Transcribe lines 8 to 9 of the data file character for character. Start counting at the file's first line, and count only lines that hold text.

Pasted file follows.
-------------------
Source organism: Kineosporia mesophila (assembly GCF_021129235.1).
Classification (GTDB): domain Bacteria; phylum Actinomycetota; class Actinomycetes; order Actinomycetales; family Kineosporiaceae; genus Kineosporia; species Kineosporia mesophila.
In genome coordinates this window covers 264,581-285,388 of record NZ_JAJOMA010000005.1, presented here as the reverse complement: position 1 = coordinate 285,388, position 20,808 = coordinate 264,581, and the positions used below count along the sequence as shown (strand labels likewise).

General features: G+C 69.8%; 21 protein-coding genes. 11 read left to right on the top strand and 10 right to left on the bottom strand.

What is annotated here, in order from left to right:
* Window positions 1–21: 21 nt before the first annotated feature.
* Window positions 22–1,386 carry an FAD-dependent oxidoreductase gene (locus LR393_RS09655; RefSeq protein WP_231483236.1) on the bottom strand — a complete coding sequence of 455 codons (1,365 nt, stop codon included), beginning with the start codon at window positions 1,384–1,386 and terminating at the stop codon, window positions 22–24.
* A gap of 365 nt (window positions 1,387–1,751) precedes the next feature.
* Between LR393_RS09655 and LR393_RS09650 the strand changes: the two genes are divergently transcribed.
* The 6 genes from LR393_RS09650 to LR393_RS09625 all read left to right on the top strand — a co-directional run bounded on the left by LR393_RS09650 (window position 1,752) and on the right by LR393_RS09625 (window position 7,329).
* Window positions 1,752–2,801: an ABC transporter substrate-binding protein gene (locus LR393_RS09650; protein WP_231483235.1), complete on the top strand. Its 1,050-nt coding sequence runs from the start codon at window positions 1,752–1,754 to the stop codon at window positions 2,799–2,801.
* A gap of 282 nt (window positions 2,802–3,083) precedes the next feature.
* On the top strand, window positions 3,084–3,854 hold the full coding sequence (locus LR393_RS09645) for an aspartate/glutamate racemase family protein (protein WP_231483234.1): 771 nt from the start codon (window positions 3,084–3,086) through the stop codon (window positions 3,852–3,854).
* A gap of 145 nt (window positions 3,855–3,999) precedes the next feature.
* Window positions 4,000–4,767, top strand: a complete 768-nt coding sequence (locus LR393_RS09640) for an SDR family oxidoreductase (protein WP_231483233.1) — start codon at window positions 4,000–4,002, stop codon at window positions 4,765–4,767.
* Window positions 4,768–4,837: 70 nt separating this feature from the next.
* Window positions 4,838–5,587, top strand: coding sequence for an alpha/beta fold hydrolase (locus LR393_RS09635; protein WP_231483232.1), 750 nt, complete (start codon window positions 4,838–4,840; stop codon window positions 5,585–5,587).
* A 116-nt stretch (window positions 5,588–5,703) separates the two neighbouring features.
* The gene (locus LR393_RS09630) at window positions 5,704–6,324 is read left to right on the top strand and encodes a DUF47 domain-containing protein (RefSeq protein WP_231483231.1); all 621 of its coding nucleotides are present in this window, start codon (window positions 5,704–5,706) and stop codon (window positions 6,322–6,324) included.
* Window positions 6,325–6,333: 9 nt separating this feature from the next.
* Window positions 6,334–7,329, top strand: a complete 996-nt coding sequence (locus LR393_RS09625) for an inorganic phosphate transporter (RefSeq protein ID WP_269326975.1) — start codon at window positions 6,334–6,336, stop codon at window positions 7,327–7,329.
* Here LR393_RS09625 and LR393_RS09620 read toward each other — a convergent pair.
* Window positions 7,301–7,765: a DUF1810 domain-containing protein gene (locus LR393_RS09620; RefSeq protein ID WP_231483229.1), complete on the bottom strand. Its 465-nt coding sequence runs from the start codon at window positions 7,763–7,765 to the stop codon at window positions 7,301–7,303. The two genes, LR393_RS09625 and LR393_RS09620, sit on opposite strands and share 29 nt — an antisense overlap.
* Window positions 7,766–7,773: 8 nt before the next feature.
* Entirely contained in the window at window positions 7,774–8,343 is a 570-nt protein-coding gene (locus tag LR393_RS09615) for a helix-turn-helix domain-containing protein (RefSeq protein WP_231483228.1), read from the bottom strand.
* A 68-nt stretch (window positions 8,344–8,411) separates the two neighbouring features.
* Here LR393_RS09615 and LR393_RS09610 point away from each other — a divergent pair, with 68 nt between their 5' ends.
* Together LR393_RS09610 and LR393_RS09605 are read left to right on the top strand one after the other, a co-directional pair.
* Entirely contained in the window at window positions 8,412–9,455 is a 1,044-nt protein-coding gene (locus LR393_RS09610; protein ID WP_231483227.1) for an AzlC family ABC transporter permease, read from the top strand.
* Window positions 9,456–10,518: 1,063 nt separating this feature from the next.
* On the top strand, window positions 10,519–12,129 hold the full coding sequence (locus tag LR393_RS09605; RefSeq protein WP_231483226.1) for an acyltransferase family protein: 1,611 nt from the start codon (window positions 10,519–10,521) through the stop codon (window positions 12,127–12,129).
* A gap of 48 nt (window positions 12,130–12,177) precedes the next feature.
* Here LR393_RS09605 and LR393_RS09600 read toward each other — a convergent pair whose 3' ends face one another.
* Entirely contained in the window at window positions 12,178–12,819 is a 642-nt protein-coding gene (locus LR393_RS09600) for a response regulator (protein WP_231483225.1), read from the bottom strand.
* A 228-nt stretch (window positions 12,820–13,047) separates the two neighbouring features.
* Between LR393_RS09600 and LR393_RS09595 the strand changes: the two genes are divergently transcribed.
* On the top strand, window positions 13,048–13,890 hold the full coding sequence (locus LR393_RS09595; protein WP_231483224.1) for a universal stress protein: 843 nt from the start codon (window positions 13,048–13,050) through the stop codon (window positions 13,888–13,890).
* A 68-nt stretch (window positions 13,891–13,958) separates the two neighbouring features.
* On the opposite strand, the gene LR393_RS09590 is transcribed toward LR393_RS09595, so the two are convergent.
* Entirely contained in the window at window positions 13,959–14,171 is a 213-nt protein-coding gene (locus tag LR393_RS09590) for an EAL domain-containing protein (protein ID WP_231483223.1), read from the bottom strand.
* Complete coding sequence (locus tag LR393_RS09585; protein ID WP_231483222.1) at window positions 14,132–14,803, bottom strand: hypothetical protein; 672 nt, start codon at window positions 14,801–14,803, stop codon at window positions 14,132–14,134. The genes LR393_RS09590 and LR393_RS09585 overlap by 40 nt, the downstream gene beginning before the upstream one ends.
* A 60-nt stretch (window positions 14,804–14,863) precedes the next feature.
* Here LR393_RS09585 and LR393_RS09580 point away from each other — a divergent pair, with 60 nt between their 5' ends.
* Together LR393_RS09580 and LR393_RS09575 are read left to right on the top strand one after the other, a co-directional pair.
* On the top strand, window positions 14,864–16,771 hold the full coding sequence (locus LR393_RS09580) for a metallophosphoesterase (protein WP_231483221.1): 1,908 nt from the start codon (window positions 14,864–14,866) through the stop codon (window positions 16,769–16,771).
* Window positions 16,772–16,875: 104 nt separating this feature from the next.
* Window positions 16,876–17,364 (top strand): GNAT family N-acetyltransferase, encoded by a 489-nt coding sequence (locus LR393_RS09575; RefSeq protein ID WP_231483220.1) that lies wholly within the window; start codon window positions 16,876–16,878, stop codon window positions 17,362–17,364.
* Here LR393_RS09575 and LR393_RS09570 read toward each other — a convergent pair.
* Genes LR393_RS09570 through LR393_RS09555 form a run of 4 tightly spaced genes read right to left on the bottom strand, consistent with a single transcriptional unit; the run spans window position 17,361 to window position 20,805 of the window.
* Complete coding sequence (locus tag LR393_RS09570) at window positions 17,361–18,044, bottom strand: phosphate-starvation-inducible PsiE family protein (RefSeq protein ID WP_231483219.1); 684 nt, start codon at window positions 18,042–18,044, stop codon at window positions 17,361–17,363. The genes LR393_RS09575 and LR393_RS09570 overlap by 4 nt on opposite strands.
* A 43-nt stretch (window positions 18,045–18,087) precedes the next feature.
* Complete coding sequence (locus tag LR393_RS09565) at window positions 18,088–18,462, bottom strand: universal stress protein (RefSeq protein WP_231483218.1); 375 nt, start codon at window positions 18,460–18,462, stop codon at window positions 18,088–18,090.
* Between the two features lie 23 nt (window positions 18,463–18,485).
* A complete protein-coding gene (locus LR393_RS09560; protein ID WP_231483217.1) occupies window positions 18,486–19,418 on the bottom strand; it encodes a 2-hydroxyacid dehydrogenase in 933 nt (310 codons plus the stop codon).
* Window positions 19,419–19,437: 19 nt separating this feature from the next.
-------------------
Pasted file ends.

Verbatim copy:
* A gap of 365 nt (window positions 1,387–1,751) precedes the next feature.
* Between LR393_RS09655 and LR393_RS09650 the strand changes: the two genes are divergently transcribed.